When Greg Masucci’s son was diagnosed with autism, he was worried about his future.
“When we predicted out his future, we didn’t really like what we saw. There’s really no employment opportunities for folks with disabilities or very limited amounts,” said Greg Masucci, Farmer, A Farm Less Ordinary.
So they decided to do something a little less ordinary. They left Washington, D.C and moved to Clarke County, Virginia.
“We were city people and we knew nothing about farming,” said Masucci.
But, that didn’t stop them from uprooting to help the special needs community. They started a non-profit organization called A Farm Less Ordinary.
“I like being with animals, growing plants, being outside and being outdoors, and doing fun things and stuff,” said Andrew Sutermeister, Worker, A Farm Less Ordinary.
With the help of volunteers and other non-profit groups, they only employ people with intellectual and developmental disabilities including Autism and Down Syndrome.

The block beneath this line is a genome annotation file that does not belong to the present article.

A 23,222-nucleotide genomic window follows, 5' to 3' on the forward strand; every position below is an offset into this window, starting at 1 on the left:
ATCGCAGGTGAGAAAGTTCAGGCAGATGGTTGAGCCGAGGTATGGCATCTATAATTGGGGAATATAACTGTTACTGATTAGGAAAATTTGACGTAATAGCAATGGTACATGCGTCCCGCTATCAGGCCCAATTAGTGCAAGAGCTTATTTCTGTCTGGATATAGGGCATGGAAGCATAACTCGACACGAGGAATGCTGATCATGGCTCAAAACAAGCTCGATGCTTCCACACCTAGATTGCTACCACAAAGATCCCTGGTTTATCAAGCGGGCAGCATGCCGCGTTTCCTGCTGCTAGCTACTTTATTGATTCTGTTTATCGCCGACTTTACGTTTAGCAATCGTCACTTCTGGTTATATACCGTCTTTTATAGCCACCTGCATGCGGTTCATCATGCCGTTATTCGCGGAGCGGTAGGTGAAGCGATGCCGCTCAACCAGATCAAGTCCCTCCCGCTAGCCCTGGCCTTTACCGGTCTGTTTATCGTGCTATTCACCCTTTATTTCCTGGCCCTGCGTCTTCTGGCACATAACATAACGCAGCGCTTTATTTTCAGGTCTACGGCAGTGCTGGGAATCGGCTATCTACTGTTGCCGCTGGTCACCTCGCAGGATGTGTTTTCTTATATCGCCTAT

“When people do move on from here, we want to make sure they have a base set of skills that employers are looking for. Ya know, they need to know they need to come to work on time, dressed appropriately,” said Masucci.
Greg says he hopes to change society’s way of thinking so people looks at others capabilities, instead of their disabilities.
“We need to start looking at people for what they can do, not what they can’t do,” said Masucci.
A Farm Less Ordinary is growing successful crops and successful people.
“It feels good to be doing something with my life,” said Sutermeister.
A Farm Less Ordinary plans to build a greenhouse which would also allow them to employ people with special needs all year long. Right now, they only have seasonal workers.